The Religious Art of Daniel Mitsui

Christ in Majesty, © Daniel Mitsui

Christ in Majesty, © Daniel Mitsui

Intricate details and deep meaning characterize Daniel Mitsui’s religious art, which he renders by hand using ink on paper or vellum. Mitsui draws biblical subjects and saints according to the conventions of traditional iconography. More than being just representations of scenes and persons, Mitsui’s works are visual theological treatises. For example, his Pentecost shows not only tongues of fire on the heads of Mary and the apostles; it also shows seven doves representing the seven gifts of the Holy Spirit, Old Testament prefigures, and the four Latin Fathers. More about Mitsui’s artistic philosophy can be read about here.

Mitsui embellishes his religious art with biological motifs, biological illustration being another specialty of his. There is a reason for this juxtaposition of biological and religious art, as Mitsui explains in this interview where he talks about his work.


How did you get started in art?

I have been drawing for as long as I can remember.

What made you decide to focus on religious art and biological art in particular? Is there a special reason why you include biological motifs in your religious art?

From early childhood, I remember an attraction to anything resembling medieval art: Lego castles, Eyvind Earle’s painted backgrounds to the Sleeping Beauty animated motion picture and Trina Schart Hyman’s illustrations to St. George and the Dragon were particular favorites. At about the age of 14, I encountered reproductions of illuminated manuscripts for the first time, and was immediately fascinated. I imitated these in my own drawings, but the subjects were not yet religious. Although I had faith and thought of myself as a Catholic throughout my childhood, I was not baptized, and did not regularly attend Mass or receive formal catechesis.

I dabbled in other artistic idioms during late adolescence and in college: I drew, painted and made prints based on the Surrealist art of Max Ernst, and for several years I considered a career as a comic strip artist or film animator. At the age of 22, having been received formally into the Catholic Church and embracing its practice, I was ready to return to medieval art as well. This is when I began to concentrate on religious subjects.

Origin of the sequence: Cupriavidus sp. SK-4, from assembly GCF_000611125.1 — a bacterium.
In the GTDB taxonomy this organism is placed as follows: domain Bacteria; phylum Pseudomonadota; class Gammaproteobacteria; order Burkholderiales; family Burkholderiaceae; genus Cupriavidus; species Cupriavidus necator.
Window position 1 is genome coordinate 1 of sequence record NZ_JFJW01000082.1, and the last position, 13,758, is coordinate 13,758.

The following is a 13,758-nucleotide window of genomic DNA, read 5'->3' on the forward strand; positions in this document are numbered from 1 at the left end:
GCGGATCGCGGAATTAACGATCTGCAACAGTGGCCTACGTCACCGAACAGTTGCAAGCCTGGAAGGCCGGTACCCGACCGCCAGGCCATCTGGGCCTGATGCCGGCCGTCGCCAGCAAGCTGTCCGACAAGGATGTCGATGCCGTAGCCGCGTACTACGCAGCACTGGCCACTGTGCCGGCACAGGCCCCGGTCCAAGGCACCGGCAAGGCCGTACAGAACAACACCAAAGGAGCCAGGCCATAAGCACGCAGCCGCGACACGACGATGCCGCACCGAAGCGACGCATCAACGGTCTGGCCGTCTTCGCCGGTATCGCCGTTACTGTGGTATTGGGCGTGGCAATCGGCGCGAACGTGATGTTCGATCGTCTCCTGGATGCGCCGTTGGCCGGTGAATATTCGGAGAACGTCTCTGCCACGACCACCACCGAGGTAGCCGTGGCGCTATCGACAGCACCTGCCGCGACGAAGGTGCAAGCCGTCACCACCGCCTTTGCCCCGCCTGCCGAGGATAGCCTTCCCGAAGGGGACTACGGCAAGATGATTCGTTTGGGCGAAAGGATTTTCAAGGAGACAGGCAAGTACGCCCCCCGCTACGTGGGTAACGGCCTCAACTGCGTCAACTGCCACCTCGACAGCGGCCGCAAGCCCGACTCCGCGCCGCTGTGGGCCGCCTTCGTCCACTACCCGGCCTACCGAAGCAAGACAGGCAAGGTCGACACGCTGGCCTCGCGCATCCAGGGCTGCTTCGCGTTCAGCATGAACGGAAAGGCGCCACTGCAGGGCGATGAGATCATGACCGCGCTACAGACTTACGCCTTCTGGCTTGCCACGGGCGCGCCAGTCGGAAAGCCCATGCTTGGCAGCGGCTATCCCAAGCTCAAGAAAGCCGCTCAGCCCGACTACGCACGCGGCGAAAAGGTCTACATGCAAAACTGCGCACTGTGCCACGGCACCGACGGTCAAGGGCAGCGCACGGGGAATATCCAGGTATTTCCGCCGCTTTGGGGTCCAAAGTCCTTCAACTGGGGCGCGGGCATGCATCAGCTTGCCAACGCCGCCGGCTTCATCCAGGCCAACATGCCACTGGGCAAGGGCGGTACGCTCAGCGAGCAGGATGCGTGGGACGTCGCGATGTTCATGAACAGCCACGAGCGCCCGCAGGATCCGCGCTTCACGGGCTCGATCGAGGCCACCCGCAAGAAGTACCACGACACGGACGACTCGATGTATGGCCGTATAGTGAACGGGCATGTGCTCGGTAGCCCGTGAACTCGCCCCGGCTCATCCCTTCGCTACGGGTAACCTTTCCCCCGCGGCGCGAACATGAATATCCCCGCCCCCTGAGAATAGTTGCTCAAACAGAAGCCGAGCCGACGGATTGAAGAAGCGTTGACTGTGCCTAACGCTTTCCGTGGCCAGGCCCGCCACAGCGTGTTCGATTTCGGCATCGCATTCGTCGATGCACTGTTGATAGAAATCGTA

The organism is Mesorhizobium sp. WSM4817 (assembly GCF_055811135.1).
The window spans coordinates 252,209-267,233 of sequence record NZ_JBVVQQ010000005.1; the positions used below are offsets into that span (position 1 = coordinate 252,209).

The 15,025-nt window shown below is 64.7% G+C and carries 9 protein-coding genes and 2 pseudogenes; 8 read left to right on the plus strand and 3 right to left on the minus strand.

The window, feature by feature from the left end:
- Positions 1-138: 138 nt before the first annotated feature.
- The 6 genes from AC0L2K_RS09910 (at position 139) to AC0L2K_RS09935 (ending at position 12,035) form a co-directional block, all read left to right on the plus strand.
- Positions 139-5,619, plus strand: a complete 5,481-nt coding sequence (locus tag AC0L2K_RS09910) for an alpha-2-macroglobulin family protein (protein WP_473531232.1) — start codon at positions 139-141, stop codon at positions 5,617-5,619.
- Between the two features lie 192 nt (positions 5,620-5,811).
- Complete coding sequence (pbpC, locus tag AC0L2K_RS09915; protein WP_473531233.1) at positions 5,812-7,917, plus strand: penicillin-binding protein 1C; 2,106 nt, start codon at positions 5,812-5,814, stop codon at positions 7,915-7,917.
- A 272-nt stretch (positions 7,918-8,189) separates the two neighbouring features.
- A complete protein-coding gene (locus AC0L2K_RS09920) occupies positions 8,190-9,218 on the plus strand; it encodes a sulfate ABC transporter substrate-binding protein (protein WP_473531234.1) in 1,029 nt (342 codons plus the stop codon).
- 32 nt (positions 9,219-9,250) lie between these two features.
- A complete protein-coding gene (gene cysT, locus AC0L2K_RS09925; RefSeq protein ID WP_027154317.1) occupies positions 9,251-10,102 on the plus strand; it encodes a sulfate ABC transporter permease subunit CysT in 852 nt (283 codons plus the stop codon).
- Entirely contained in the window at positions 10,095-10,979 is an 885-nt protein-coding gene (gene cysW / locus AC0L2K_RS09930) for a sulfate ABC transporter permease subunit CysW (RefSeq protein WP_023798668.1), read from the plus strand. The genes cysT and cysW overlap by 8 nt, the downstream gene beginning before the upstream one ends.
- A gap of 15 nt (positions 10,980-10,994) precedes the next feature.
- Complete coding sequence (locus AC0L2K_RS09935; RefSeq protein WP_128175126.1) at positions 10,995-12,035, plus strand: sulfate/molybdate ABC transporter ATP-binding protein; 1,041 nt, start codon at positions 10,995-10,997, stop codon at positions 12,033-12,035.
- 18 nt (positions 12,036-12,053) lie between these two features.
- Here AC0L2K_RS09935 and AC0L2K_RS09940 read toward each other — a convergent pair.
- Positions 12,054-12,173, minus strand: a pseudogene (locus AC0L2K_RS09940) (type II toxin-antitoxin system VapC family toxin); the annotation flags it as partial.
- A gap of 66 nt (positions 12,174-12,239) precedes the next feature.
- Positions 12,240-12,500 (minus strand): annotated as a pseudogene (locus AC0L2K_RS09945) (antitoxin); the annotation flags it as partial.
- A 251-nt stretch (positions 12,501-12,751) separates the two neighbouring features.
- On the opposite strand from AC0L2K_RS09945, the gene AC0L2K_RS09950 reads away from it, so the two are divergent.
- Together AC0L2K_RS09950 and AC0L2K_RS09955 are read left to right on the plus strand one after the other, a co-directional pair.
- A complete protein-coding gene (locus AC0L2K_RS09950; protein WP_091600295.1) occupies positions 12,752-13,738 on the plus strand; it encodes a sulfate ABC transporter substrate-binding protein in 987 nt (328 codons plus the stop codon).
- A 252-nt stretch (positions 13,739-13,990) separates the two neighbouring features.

My artistic specialty has always been detail; I like looking at intricately detailed things, and drawing them. This is what attracted me to biological illustration. I don’t draw many purely biological pictures anymore; not because I have lost interest, but because I do not receive many commissions for them.

Some of the biological imagery in my religious art is purely ornamental. However, I am more and more trying to adopt the theophanic worldview of medieval Christianity, in which everything is an image of God. Medieval authors produced books called bestiaries, herbals and lapidaries, in which the religious symbolism of the animal, vegetable and mineral kingdoms are explained. By studying these books, and by adopting a common worldview to their authors, I hope to make the natural decorations in my artwork more specifically meaningful.

What or who are your influences?

The short answer to that question is: medieval art. There is scarcely any work of art produced within Christendom during the Middle Ages that I do not like. Medieval art is traditional, linguistic, symbolic and mathematical; visually, it is defined by precision, ornament and horror vacui. There are many other kinds of art that I like as well, but they always share some of these characteristics.

I am most strongly influenced by Northern European art from the 14th and 15th centuries. This, I think, is due to my choice medium: drawing. Were I a metalsmith, or an ivory or hardstone carver, I would probably be focued on 11th and 12th century monastic workshops; were I an architect, a sculptor or a stained glazier, I would probably be most interested in 13th century cathedrals. But two-dimensional art, in the form of illuminated manuscripts, incunabula, tapestries and oil paintings, really flourished in the late Middle Ages.